Desktop Screenshot 2020.01.05 - 23.12.10.62.png

    Desktop Screenshot 2020.01.05 - 23.22.20.09.png

    A thick, nasty tangle you definitely don't want to crawl through. Wherever water drains (usually a terrain feature called a draw) you'll find tangles like this. Some people will walk 10km's out of the way to avoid going through something like this. But that's not always practical. Sometimes, you gotta bust through. It's not uncommon for soldiers to lose boots and become completely lost and exhausted in the process -- victims of the legendary "draw monster." Desktop Screenshot 2020.01.05 - 23.21.00.79.png Desktop Screenshot 2020.01.05 - 23.15.58.79.png

    The weather does what it does, and you are on a time hack. If you make few mistakes, perhaps you can afford to wait out some bad weather. If you make too many mistakes, you'll have to hoof it all night and no matter the weather. Here is some nice fog which is made by Enviro Sky and Weather. Right now you may think it's pretty, but in the game it will become a big problem. How will you read the terrain?
    One unique thing about this game is that the day and weather cycle will drive meta-strategy in an intuitive way.
    Desktop Screenshot 2020.01.05 - 23.11.58.60.png
     
    Last edited: Jan 6, 2020
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  25. iamthwee

    iamthwee

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    Yes that does indeed 'look' better. The fog adds that natural white fading you see in modern paintings to distinguish foreground and distance. But you have to make sure it doesn't interfere with gameplay.

    Yup I use treeit + quixel (tree and leaf atlases) and it work pretty darn well, admittedly I don't have the luxury of speedtree. With treeit you can also quick edit vertices to shape the trees and the branches.

    Don't forget, there's a useful game document ->

    https://forum.unity.com/threads/game-design-document-template.240038/

    I'd use it to make out your game from start to finish. And remember when you've cut some, you gotta cut some more. General rule of thumb.

    Looking great though! Do you have any ideas for NPC's or forest creatures etc yet?
     
  26. BIGTIMEMASTER

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    Adding in some wildlife like birds, squirrels, and maybe deer would be highest order of polish not done until the end. Making the models is easy enough, but then there is animating them, giving them logic, etc etc. Although some life in the woods would go a long way in making the experience feel more rich, it has no effect on gameplay whatsoever so it goes on my "chopping board."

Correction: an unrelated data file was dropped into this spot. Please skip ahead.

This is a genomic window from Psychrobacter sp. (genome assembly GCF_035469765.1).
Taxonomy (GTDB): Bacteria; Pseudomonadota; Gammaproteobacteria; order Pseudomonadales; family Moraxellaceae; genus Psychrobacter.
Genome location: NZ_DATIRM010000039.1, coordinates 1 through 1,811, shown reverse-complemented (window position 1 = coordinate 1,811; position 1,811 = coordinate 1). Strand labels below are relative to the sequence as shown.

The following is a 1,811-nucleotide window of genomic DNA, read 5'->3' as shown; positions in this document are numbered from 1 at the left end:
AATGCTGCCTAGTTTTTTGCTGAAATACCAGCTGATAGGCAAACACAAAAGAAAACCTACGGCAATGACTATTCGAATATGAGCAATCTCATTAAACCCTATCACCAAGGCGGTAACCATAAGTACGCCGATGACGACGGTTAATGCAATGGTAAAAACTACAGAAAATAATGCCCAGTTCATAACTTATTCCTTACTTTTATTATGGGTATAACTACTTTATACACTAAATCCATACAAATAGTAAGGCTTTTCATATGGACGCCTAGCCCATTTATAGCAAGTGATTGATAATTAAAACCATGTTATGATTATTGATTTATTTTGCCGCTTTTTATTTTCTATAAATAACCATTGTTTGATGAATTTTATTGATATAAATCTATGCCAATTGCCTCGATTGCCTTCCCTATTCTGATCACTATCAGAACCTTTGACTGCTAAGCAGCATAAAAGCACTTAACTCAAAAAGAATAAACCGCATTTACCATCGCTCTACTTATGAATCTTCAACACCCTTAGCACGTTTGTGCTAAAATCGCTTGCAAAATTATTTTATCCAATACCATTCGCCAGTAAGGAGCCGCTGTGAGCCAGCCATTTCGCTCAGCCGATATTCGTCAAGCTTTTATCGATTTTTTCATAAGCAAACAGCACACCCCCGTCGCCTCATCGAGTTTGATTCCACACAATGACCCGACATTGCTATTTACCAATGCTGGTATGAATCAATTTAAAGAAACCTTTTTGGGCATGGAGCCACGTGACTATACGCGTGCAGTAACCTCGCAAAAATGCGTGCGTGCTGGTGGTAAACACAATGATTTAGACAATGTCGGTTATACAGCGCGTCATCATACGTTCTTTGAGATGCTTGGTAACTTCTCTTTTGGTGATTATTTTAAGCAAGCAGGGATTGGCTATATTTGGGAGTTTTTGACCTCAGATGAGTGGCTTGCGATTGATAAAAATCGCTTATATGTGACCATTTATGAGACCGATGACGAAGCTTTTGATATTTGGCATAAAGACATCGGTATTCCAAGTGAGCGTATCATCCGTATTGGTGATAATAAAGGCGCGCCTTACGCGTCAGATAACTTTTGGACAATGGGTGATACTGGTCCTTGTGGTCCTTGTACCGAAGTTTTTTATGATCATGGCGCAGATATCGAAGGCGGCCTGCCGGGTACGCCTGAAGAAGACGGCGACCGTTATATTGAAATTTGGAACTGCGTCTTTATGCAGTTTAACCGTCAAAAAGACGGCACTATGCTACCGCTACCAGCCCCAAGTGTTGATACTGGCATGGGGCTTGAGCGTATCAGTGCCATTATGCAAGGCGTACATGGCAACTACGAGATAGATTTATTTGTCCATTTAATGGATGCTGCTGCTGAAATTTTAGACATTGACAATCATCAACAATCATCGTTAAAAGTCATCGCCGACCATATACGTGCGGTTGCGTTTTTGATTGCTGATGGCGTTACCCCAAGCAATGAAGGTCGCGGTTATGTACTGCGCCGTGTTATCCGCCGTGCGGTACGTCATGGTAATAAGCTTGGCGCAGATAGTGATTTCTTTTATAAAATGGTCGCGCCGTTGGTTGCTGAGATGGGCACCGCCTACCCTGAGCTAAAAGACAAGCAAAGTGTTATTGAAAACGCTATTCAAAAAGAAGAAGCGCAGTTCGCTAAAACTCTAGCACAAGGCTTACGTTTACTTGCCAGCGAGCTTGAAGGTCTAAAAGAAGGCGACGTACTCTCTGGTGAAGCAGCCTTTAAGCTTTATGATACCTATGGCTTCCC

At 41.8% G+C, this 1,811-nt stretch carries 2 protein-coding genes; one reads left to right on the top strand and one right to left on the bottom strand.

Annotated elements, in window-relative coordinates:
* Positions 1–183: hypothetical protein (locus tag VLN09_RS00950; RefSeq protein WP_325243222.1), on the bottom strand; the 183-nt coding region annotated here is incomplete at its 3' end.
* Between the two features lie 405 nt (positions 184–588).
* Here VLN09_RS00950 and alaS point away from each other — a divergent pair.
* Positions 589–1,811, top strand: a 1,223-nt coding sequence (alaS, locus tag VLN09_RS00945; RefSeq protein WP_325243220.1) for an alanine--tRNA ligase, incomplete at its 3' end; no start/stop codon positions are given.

One NPC game mechanic that may make it in is "cheating." There is a few old dirt roads in the area which make travel much easier, but of course it means immediate disqualification to get caught walking on or near the roads. But in order to make that part of the game, then I need some NPC instructors randomly spawning and with basic AI logic.

    Another kind of cheating is swapping control point stamps with other candidates. Say you run into another soldier who has one of the same grid points as you. You could ask them what the stamp was there and then you could fudge it on your own. The risk here is that it could be wrong. But the payoff could be massive time saved if it's right. A simple gamble mechanic.

    I think it can add some fun strategy and character, so as long as the rest of the mechanics don't cause too many problems I will try to get that in there.

    First order of business though is getting the tools working and getting the world streaming with reasonable performance so that we can test out gameplay.
     
    Last edited: Jan 6, 2020
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  27. BIGTIMEMASTER

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    Here's some video of walking around in the woods. Nothing happens, no reason for it to be four minutes long. I was trying to find the control point marker I put somewhere in there, but I got lost.



    Wind animations on those little twiggy trees is kinda creepy.

    I'm about to get started on actual game mechanics so the art will be taking backseat for a little bit. I am happy with the basic look of the art but I have to write down a bunch of notes about workflow. I need an easy way to adjust colors on vegetation, and if the workflow isn't carefully organized it's not so easy to do that.